The district court ruled that even accepting Shaw's premise that approximately 35 pounds of waste byproduct should not have been considered in the drug quantity originally attributed to her, the amount that remained, 11 kilograms of methamphetamine, still corresponded to a base offense level of 36 under the 1993 guideline in effect now and thus it was unnecessary to resentence her. Shaw does not challenge this calculation, but argues that the court should have used the 1987 guidelines after recalculating the drug quantities. She contends that the court violated her right to be free from ex post facto laws by using the 1993 guidelines.
The Supreme Court has held that a criminal law is ex post facto if the law is "retrospective" and "disadvantage [s] the offender affected by it" by altering "substantial personal rights." Miller v. Florida, 482 U.S. 423, 430, 107 S. Ct. 2446, 2451, 96 L. Ed. 2d 351, (1987). In this case, the court's reliance on the 1993 guidelines did not disadvantage Shaw by altering "substantial personal rights." As the district court noted it had already granted Shaw a significant departure in her sentence, and under the circumstances she was not entitled to a further reduction.
If the district court had originally used the 11 kilograms of methamphetamine when applying the 1987 guidelines, Shaw's base offense level would have been 34 instead of 36; her adjusted offense level would have been 37 instead of 39; and her applicable sentencing range would have been 210 to 262 months rather than 262 to 327 months.
Research discloses no opinion addressing the interaction of Sec. 3582 and U.S.S.G. Sec. 1B1.10. By the terms of the statute, however, application of Sec. 3582(c) (2) is discretionary: "the court may reduce the term of imprisonment, after considering the factors set forth in section 3553(a) to the extent that they are applicable, if such a reduction is consistent with applicable policy statements issued by the Sentencing Commission." The guideline is also written so that its application is discretionary: "a reduction in the defendant's term of imprisonment may be considered ..." when an applicable guideline range has subsequently been lowered by the Sentencing Commission and given retroactive effect. U.S.S.G. Sec. 1B1.10(a).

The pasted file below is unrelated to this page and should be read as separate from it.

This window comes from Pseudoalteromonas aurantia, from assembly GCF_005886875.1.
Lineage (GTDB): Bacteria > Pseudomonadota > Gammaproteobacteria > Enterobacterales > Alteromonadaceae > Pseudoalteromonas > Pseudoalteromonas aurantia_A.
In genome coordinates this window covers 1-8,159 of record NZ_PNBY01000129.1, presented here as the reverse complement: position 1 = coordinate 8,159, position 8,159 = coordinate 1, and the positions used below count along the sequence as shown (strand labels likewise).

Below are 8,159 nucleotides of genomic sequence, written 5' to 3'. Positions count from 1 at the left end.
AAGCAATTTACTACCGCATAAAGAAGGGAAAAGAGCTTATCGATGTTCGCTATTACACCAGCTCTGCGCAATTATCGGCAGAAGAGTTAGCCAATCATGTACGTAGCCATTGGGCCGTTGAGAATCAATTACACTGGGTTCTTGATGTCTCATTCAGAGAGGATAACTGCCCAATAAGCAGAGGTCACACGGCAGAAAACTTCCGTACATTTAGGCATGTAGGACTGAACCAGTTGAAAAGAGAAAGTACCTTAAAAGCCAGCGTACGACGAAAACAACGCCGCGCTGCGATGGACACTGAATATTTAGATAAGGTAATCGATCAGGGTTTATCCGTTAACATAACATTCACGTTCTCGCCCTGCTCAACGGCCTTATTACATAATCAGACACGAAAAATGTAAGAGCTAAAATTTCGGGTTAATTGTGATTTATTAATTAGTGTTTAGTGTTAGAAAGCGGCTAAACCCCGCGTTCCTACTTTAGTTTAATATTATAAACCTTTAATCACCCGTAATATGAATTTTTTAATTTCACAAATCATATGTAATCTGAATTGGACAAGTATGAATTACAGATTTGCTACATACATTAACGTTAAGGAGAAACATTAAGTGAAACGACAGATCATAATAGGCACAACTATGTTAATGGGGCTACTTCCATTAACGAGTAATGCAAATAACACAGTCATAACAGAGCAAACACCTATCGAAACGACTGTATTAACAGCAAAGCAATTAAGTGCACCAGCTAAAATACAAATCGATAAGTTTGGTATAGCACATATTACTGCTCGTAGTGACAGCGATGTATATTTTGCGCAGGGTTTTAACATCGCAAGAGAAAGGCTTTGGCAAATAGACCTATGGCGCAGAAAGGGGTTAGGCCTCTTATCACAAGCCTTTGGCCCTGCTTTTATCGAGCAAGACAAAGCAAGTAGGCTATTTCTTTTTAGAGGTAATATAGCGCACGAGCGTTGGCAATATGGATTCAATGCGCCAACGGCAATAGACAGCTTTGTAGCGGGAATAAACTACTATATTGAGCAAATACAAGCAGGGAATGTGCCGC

Other courts have treated the guideline and statute as discretionary. United States v. Mueller, 27 F.3d 494, 497 (10th Cir. 1994); United States v. Connell, 960 F.2d 191, 197 (1st Cir. 1992); United States v. Coohey, 11 F.3d 97, 101 (8th Cir. 1993); United States v. Wales, 977 F.2d 1323, 1327-28 (9th Cir. 1992); see United States v. Marcello, 13 F.3d 752, 757-58 (3d Cir. 1994).
The guidelines instruct the court that " [i]n determining whether a reduction in sentence is warranted for a defendant eligible for consideration under ... Sec. 3582(c) (2), the court should consider the sentence that it would have originally imposed had the guidelines, as amended, been in effect at that time." Sec. 1B1.10(b). In this case the district court responded to Shaw's argument that she was entitled to a lower sentence by explaining: